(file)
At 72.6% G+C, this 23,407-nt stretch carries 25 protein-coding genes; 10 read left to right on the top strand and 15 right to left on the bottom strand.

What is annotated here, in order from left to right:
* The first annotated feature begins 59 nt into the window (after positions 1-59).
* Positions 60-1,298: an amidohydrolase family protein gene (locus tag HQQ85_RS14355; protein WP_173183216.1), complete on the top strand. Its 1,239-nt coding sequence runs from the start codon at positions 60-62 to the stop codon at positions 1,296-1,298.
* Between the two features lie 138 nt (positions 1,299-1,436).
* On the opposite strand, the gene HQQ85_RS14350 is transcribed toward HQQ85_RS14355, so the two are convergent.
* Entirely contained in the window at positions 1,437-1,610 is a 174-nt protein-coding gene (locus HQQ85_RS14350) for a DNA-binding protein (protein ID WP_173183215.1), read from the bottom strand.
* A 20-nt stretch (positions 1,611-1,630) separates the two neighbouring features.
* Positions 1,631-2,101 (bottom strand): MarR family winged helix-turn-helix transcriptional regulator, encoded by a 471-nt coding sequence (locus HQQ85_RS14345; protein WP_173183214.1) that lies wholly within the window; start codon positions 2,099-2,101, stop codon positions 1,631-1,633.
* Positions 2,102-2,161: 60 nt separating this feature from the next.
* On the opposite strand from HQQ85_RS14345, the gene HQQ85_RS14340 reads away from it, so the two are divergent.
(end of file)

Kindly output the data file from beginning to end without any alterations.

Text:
At 72.6% G+C, this 23,407-nt stretch carries 25 protein-coding genes; 10 read left to right on the top strand and 15 right to left on the bottom strand.

What is annotated here, in order from left to right:
* The first annotated feature begins 59 nt into the window (after positions 1-59).
* Positions 60-1,298: an amidohydrolase family protein gene (locus tag HQQ85_RS14355; protein WP_173183216.1), complete on the top strand. Its 1,239-nt coding sequence runs from the start codon at positions 60-62 to the stop codon at positions 1,296-1,298.
* Between the two features lie 138 nt (positions 1,299-1,436).
* On the opposite strand, the gene HQQ85_RS14350 is transcribed toward HQQ85_RS14355, so the two are convergent.
* Entirely contained in the window at positions 1,437-1,610 is a 174-nt protein-coding gene (locus HQQ85_RS14350) for a DNA-binding protein (protein ID WP_173183215.1), read from the bottom strand.
* A 20-nt stretch (positions 1,611-1,630) separates the two neighbouring features.
* Positions 1,631-2,101 (bottom strand): MarR family winged helix-turn-helix transcriptional regulator, encoded by a 471-nt coding sequence (locus HQQ85_RS14345; protein WP_173183214.1) that lies wholly within the window; start codon positions 2,099-2,101, stop codon positions 1,631-1,633.
* Positions 2,102-2,161: 60 nt separating this feature from the next.
* On the opposite strand from HQQ85_RS14345, the gene HQQ85_RS14340 reads away from it, so the two are divergent.